"Coke would be good, Big Guy. Thanks."
B. A. poured milk for himself and opened a coke for Murdock and handed it to him, watching his friend in amazement. His movements were precise and sure. Airplanes were still in his blood, no matter the size.
The big man glanced around the room, taking in the hundred or so airplane models that hung from the ceiling or sat on shelves on the walls. Murdock had built them all since coming to the island and they were beautiful. B. A. couldn't figure out how he did it, but more especially how he could do it… when not being able to fly himself had to hurt so much.
B. A. looked at the plane. "You ever flown one of those?"
Murdock grinned "A Corsair? You bet! One time at an airshow in Indiana, a buddy of mine was flyin' one of these babies. He busted his arm falling out of a bar window, and couldn't fly, so he asked me to take over his part in the show. I did and had a ball."
Face and Hannibal had wandered in during the tale. "Did the plane survive?" Hannibal asked with a grin.
"Of course it did." There was a trace of indignation in Murdock's tone that made the others laugh. "I'm not sure the judges were thrilled, because I didn't follow the program exactly… because my buddy forgot to tell me what it was."
Face snickered. "Not the first time you've flown without a flight plan, Murdock."
Murdock's eyebrow raised, and he smiled. "That's affirmative, brother."
The bartender, Dink, an irascible old man of truly indiscernible age walked in from the back room. Dink was carrying a couple of cases of beer and some bags of pretzels in one arm, and a giant jar of pickles in the other. He was probably somewhere in his sixties, built like a tank, and rough as a cob. He ran the bar the same way he had lived as a soldier back in the day: honest, tough, and fair. He tolerated a certain number of shenanigans, and fights, but if any furniture got broken, the combatants had better be prepared to pay with a bit of blood along with their cash. And God help anyone who broke one of Murdock's models.
Hannibal looked up as Dink walked in. "Hey there. You need a hand?"
Dink nodded. "Yeah, and if any of you clowns start applauding, I'll throw a case of beer at you."
Face grinned as he took the jar. "No you won't. You love us, and you know it."
Dink rolled his eyes. "Yeah, right. About as much as a dog loves fleas. Put those down on the back bar. The rest of the stuff is still in the jeep."
All four men, including Murdock headed for the jeep. Murdock was grinning. "Did you pick up my package, Dink?" he hollered.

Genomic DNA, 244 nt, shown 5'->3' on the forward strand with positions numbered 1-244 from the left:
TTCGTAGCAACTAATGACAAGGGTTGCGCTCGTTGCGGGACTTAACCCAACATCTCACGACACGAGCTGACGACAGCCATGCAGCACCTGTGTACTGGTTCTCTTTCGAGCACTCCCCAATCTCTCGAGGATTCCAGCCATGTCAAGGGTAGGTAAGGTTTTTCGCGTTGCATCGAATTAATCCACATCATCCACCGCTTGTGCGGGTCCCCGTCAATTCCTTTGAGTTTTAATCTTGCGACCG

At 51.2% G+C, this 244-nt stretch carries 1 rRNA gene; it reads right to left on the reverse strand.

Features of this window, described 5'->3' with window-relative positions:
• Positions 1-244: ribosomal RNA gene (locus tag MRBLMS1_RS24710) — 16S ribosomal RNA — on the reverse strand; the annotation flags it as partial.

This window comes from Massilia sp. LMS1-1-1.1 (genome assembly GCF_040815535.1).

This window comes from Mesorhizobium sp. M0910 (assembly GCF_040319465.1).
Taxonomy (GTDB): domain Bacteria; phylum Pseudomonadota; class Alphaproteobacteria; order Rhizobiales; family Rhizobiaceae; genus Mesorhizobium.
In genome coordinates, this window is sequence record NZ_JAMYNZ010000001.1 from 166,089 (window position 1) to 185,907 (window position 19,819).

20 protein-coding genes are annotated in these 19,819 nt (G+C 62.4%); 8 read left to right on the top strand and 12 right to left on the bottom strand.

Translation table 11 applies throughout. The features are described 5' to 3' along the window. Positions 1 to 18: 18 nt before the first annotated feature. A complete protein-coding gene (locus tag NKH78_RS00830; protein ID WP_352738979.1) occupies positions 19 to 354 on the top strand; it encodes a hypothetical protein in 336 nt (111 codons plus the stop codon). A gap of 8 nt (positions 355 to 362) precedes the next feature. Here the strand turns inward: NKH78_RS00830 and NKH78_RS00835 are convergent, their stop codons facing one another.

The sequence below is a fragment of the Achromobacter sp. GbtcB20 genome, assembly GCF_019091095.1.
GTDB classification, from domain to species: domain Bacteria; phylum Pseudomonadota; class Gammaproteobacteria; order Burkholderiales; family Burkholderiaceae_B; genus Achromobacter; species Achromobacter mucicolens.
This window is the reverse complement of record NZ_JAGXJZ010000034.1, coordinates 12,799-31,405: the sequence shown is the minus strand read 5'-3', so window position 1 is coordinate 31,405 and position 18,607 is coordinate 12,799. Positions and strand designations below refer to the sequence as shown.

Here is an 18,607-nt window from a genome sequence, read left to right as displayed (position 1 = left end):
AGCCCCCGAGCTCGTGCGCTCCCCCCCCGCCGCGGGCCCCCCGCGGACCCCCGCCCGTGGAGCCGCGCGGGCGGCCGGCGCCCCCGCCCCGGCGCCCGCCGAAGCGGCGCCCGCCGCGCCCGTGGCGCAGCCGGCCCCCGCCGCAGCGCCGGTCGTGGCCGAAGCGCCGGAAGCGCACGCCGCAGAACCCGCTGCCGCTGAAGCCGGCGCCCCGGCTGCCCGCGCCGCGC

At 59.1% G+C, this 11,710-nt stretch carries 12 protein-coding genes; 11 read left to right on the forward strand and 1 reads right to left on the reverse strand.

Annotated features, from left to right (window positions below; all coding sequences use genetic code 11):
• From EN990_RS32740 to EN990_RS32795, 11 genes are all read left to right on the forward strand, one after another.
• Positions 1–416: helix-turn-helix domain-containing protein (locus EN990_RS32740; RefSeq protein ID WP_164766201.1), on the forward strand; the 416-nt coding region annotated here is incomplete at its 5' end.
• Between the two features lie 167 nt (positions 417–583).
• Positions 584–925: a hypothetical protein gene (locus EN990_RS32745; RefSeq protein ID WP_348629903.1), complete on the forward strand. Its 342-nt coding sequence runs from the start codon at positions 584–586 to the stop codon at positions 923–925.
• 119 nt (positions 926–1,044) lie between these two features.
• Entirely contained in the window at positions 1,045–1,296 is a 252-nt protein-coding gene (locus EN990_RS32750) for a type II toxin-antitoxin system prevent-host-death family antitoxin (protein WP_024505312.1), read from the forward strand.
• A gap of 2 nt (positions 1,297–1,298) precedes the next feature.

"Yeah, I got it, and you owe me twenty bucks! You never said it was COD, you pirate!" He carefully pulled a FedEx box from the back of the jeep and handed it to Murdock.
Murdock grinned and headed inside. "Thanks. If this is the one I think it is, I've been waiting for this one for a while."
He took the package in and opened it. On top was a business sized envelope, a large manilla envelope, and underneath, a model kit. He set the envelopes aside and pulled out the kit. On top was taped an index card embossed in Braille. He ran his hands lightly over the words and grinned. "I had to wait for my buddy to translate all the instructions into Braille. These were kind of complicated. This one is actually two balsa wood models."
He pulled out the box to show them. "Montgolfier's Balloon, and The Spirit of St. Louis. I already did the Wright Flyer I." He absently waved a hand towards the ceiling, where his model of the Flyer floated on the breeze at the end of the string tethering it to a support beam, the only balsa wood model on display.
As he reached for the envelopes, Dink snapped his fingers. "Pay up Murdock. Don't think I've forgotten you owe me twenty!"
Murdock chuckled, pulled out his beat-up old wallet and handed Dink the money. "I wouldn't do that, Dink. You know that."
Dink nodded. "I know it." He took a good look at the wallet, which was severely worn and falling apart. "You need a new wallet, mate."
Face chuckled at the Australian's words. "He likes that one. I tried giving him a new wallet once. It didn't work out so well."
Dink began to wipe down the bar as a few vets trickled in and took up residence at the bar and a few of the tables. He chuckled. It seemed Face was in the mood to tell a story or two. They wouldn't be open for business for an hour or so yet, but somehow, many of the residents seemed to have some sort of radar. He grinned and settled back to listen...